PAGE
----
The ultimate piece of advice I’d give my younger self.
Dear 24.5 year old me,
I remember you. Terrified of hitting your mid-20s with no direction, life seemingly falling apart around you… You were a hot mess.
You will soon start a project (and then a blog) where you ask interesting people what they wish they had known when they were 25 years old. You’ll receive some advice online, some through formal interviews, and some from spontaneous conversations. Many will ask to remain anonymous and a few won’t let you publish their answer at all. The responses, around 100 in total, will come from people in all walks of life — Uber Drivers to college professors to vagabonds to millionaires.
Today, on your 26th birthday, you will end that project and attempt to encapsulate the best of what you learned.
You’ll lose sleep for days as you strain for a thread of harmony amongst the cacophony of voices chiming in your head. The voices of loved ones, professional role-models, and broken strangers on the bus. You’ll reread each and every documented piece, seeking to see both the forest for the trees and trees for the forest. You’ll cry — No longer because life seems overwhelmingly difficult but because you feel overwhelmingly loved. Because it feels like once you began to ask for it, the world was happy to hold you gently in the palm of its hand and guide you forward.
And then you’ll finally spot it: The Most Important Truth to Share. Once you realize what you’re seeing, you’ll know it so deeply that it’ll feel like you’ve known it your entire life. A few of the wiser people you interrogated hinted at it and one said it outright.
And, this, my dearest beloved and muddled younger self, is what I would say to you if I just had one moment to speak my truth:
“Oatmeal tastes even better with almond butter. Totally worth the extra 50¢.”
… Why? Well, it’s true. Wouldn’t want you to miss out on that simple pleasure any longer. Also mildly funny.
Most importantly because the real answer is nothing. Absolutely nothing. I wouldn’t tell you shit.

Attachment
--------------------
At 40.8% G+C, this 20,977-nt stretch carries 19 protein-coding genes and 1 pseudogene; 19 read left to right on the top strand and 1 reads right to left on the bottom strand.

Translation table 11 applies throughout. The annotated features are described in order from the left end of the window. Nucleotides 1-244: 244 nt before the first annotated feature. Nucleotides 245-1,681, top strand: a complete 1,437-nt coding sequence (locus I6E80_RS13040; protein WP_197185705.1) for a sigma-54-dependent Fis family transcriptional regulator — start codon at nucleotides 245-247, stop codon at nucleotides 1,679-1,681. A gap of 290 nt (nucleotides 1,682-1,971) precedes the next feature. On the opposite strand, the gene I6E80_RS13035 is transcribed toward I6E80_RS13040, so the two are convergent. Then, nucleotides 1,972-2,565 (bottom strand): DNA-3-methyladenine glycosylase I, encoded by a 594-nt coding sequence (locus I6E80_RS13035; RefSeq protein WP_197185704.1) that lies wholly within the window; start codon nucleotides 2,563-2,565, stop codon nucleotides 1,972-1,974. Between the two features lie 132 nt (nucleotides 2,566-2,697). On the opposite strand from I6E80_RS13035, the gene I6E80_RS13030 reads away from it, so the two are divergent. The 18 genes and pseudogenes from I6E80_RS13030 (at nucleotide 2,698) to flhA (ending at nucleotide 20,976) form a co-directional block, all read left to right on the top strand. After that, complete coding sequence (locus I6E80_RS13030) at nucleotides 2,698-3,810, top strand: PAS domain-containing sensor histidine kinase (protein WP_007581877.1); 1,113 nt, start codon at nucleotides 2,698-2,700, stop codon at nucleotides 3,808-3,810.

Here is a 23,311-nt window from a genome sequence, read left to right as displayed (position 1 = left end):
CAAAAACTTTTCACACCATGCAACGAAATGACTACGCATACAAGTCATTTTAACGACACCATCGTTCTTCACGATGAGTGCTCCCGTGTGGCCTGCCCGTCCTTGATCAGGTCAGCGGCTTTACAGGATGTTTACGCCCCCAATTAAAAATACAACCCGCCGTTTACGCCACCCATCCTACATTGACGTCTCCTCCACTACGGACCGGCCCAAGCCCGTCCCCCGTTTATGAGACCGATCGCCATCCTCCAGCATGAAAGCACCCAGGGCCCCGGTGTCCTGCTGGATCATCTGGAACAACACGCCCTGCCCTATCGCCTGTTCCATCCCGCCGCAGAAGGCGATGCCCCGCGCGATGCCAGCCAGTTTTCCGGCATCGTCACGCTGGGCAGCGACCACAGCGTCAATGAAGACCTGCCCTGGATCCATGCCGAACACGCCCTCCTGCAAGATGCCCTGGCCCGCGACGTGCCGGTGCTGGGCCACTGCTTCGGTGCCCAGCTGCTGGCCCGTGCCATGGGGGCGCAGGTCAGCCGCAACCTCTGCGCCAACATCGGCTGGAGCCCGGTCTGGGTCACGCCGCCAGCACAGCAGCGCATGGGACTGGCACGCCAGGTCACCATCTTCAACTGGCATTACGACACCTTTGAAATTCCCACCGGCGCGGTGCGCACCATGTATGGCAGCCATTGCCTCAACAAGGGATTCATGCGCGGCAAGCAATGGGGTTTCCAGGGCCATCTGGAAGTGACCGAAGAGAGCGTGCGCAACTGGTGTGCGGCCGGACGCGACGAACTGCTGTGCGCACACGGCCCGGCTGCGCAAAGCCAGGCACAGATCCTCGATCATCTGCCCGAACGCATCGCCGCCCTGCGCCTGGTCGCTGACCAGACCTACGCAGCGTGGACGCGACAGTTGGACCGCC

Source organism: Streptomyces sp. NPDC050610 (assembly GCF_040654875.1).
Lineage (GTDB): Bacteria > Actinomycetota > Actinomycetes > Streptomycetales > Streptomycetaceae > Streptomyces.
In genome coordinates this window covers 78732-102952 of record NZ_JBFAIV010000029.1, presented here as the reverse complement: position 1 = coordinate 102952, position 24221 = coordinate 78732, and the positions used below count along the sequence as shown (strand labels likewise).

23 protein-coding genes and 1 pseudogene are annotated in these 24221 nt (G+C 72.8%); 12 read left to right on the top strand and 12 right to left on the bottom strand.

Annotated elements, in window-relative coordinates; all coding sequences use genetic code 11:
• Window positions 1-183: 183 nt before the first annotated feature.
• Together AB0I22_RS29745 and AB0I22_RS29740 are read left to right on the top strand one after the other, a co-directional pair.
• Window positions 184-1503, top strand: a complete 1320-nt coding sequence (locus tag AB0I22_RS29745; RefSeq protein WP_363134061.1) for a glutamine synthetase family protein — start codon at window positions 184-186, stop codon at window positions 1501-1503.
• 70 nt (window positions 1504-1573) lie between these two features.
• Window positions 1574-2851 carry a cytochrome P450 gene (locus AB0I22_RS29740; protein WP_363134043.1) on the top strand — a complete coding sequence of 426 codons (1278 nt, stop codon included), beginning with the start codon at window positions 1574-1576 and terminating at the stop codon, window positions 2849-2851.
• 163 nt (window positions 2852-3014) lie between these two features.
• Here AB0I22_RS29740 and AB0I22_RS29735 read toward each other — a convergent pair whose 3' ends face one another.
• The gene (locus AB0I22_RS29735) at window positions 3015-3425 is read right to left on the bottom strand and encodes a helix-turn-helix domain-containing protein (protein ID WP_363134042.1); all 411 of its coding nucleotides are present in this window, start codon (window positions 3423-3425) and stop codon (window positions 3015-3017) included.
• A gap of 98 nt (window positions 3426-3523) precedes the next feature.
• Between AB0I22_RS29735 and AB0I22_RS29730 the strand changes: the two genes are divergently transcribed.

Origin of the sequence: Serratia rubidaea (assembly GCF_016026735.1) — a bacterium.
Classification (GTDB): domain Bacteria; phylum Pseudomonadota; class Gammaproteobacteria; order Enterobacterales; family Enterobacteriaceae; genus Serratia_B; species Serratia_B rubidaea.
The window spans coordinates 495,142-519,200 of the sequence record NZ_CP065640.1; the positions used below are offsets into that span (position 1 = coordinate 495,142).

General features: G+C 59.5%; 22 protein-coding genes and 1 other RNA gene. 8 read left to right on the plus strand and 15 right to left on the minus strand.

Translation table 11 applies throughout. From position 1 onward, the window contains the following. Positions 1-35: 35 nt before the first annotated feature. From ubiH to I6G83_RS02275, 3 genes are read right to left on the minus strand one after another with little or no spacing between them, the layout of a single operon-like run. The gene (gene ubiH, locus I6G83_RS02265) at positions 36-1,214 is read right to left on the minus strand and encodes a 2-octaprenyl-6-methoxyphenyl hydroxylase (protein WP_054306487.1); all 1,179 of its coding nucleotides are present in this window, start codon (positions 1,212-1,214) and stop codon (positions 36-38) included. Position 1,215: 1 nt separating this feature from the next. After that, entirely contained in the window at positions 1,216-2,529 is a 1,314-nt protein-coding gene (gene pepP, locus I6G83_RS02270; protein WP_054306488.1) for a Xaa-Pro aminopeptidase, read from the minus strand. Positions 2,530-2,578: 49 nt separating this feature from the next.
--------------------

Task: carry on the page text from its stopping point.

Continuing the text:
I could tell you to have grit when things are hard, but you’ll learn that sobbing over your laptop after you blew a promising lead during your first month in sales. You’ll do by it chanting “don’t quit your job today” in your head for weeks until you get better. You’ll internalize it much later when the operations manager emails you to ask if he’s covered all the deals for which you’re owed commission, and you politely reply back with, “you forgot a couple.”
I could tell you that love should feel differently than you’re experiencing it, but you’ll reach that conclusion in the hospital when you tell your current boyfriend it’s over — effectively dumping yourself at the worst possible moment because he so clearly doesn’t love you anymore and is too nice to say it and you can’t stand it another minute. You’ll explore it by observing couples that have been together, happily, for a long time. You’ll know it’s true by dating others who actually laugh at your corny sense of humor and make you feel a-maize-ing for what you are.
I could tell you to build community. That nothing feels better than a sense of belonging and love. Unfortunately this, like all the other platitudes above and the infinity of others I could list, will be meaningless to you until you figure them out for yourself.
You’re smart. You ask questions. You work hard. You allow vulnerability. You take risks. Your heart’s in the right place. You have all the tools you need already, and you’ll figure the rest out as you need to.
I believe in you, younger Kate, more than you believe in yourself. I love you more than you love yourself. I’m proud of you. And I can’t wait to see what you accomplish. Spoiler alert — you’re off to a good start.
All my love,
The 26-year-old Me